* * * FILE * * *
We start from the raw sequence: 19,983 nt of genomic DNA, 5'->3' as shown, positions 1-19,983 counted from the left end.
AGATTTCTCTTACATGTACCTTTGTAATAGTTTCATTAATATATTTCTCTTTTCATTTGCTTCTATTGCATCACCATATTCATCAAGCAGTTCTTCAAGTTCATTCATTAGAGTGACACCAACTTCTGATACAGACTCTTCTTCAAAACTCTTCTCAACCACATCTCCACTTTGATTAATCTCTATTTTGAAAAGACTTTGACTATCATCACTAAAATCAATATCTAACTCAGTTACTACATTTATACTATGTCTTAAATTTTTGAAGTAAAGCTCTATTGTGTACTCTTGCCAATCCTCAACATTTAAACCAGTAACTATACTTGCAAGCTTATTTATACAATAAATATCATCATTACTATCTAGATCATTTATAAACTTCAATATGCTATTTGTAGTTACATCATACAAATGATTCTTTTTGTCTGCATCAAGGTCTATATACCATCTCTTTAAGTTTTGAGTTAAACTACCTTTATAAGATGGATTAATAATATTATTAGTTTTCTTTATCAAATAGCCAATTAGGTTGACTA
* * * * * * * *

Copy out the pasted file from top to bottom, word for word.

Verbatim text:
We start from the raw sequence: 19,983 nt of genomic DNA, 5'->3' as shown, positions 1-19,983 counted from the left end.
AGATTTCTCTTACATGTACCTTTGTAATAGTTTCATTAATATATTTCTCTTTTCATTTGCTTCTATTGCATCACCATATTCATCAAGCAGTTCTTCAAGTTCATTCATTAGAGTGACACCAACTTCTGATACAGACTCTTCTTCAAAACTCTTCTCAACCACATCTCCACTTTGATTAATCTCTATTTTGAAAAGACTTTGACTATCATCACTAAAATCAATATCTAACTCAGTTACTACATTTATACTATGTCTTAAATTTTTGAAGTAAAGCTCTATTGTGTACTCTTGCCAATCCTCAACATTTAAACCAGTAACTATACTTGCAAGCTTATTTATACAATAAATATCATCATTACTATCTAGATCATTTATAAACTTCAATATGCTATTTGTAGTTACATCATACAAATGATTCTTTTTGTCTGCATCAAGGTCTATATACCATCTCTTTAAGTTTTGAGTTAAACTACCTTTATAAGATGGATTAATAATATTATTAGTTTTCTTTATCAAATAGCCAATTAGGTTGACTA